Dear Church Inquirer:
DEAN KRISTER STENDAHL of fond memory, once Lutheran Bishop of Sweden, the greater part of his life and work Dean of Harvard Divinity School in Cambridge and teacher of New Testament, said many times to churches and clergy!—“No use of the word ‘love’ unless it is in the Bible text you are using. “Love” had become the catch-word churches and Christians fell back upon describing what Christianity is---“love, love, love”—we had “love children”, “love feasts”, even “love churches”. Dean Stendahl would say cheapened by soft familiarity and overuse. It had become an escape route when believers could not otherwise give any Christian belief or behavior description in detail. Christians do (or SHOULD) love one another; and “they will know we are Christians by our love” but exactly what that would prove out to be, in detail, was not always clear. So, the beloved (whoops the good Dean might cast a wary eyebrow my way!) Dean Stendahl counseled stop using the word unless the Bible instructed doing so.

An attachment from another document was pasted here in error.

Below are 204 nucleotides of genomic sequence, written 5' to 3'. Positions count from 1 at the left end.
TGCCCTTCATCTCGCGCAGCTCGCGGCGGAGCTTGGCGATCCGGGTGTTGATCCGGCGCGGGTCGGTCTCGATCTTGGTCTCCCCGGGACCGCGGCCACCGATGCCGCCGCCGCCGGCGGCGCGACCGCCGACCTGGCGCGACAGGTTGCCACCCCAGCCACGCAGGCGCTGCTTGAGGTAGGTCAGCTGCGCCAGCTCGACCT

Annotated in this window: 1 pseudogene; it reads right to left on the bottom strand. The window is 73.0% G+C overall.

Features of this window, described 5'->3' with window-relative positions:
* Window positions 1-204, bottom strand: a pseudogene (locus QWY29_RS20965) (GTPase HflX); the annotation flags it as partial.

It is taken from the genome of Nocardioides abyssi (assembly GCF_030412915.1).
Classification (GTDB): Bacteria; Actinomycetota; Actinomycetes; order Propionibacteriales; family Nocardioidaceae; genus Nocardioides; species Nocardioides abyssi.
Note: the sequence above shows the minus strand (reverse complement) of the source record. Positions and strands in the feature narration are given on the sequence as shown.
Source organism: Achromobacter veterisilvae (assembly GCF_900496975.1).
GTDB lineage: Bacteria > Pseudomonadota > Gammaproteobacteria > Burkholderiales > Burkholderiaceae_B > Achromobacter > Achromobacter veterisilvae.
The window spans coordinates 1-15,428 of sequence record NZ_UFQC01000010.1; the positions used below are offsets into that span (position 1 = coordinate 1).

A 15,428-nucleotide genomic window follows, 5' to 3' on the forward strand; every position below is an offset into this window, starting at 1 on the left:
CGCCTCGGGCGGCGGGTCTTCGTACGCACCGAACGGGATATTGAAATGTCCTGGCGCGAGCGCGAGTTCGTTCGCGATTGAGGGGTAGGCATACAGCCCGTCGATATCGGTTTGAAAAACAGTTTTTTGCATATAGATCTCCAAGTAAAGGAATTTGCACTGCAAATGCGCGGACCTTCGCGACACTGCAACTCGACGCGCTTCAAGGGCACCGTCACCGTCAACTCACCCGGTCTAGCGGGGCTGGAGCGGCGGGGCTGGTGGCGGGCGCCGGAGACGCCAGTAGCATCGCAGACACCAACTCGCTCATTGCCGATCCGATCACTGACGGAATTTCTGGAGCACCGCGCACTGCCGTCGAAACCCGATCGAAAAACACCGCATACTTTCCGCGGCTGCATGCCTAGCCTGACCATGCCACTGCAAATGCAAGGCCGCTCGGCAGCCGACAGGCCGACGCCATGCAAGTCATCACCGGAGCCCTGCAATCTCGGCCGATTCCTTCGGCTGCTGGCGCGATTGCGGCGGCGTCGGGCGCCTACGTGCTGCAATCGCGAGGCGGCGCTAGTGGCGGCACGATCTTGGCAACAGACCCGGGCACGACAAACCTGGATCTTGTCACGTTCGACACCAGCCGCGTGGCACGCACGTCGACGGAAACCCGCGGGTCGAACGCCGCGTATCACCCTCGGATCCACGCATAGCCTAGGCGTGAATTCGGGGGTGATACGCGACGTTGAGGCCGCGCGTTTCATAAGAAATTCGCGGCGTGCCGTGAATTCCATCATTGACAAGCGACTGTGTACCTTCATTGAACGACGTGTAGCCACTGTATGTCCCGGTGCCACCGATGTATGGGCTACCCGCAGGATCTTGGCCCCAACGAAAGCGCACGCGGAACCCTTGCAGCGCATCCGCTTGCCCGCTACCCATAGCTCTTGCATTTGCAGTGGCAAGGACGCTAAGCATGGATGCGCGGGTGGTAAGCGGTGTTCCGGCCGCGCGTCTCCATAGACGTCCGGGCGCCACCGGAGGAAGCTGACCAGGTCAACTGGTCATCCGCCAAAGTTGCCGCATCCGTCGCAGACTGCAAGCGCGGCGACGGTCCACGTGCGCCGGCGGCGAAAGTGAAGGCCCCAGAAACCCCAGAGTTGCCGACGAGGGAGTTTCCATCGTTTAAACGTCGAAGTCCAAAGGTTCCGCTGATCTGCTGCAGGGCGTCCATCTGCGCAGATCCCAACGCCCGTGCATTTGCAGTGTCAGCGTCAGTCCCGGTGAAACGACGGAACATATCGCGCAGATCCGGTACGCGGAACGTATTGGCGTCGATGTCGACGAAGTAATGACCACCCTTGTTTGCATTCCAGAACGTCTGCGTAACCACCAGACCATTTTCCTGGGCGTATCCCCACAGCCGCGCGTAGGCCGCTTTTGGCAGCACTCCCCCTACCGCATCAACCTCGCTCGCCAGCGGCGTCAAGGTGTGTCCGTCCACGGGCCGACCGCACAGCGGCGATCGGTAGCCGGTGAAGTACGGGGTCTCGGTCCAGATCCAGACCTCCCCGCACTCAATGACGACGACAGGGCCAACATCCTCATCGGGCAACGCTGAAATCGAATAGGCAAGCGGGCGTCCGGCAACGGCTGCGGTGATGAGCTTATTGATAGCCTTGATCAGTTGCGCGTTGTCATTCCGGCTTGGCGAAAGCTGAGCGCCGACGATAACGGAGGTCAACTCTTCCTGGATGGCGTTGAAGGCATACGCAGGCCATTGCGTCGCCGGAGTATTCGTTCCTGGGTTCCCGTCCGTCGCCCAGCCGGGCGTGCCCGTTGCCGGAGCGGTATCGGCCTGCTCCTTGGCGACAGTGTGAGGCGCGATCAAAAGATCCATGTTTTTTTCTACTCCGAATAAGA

I wonder if in our day, 2021, a reconsideration is in order. Yes, we love our children, but love our work? Love our community? Love our spouses, partners? Love even our church?! And say so, tell them so?! Maybe. My hearing is suspect but I think I will register the absence anyway.
Of course it is possible to be superficial, thoughtlessly repetitive. We also have become a bit cool in our expressions of affection, not to say commitment. So, this Valentine’s Day, this year of our Lord 2021, tell someone “I love you”, tell them again, Tell Them Again! If you want details look up chapter 13 of I Corinthians in the Bible. Better still, look to the faithfulness you have provided, the thoughtful words, the affectionate touch. Instead of a card this year (sorry Hallmark) specifically look at your special someone and with great detail say it, “I love you.”
And do it while you can; tomorrow is too late.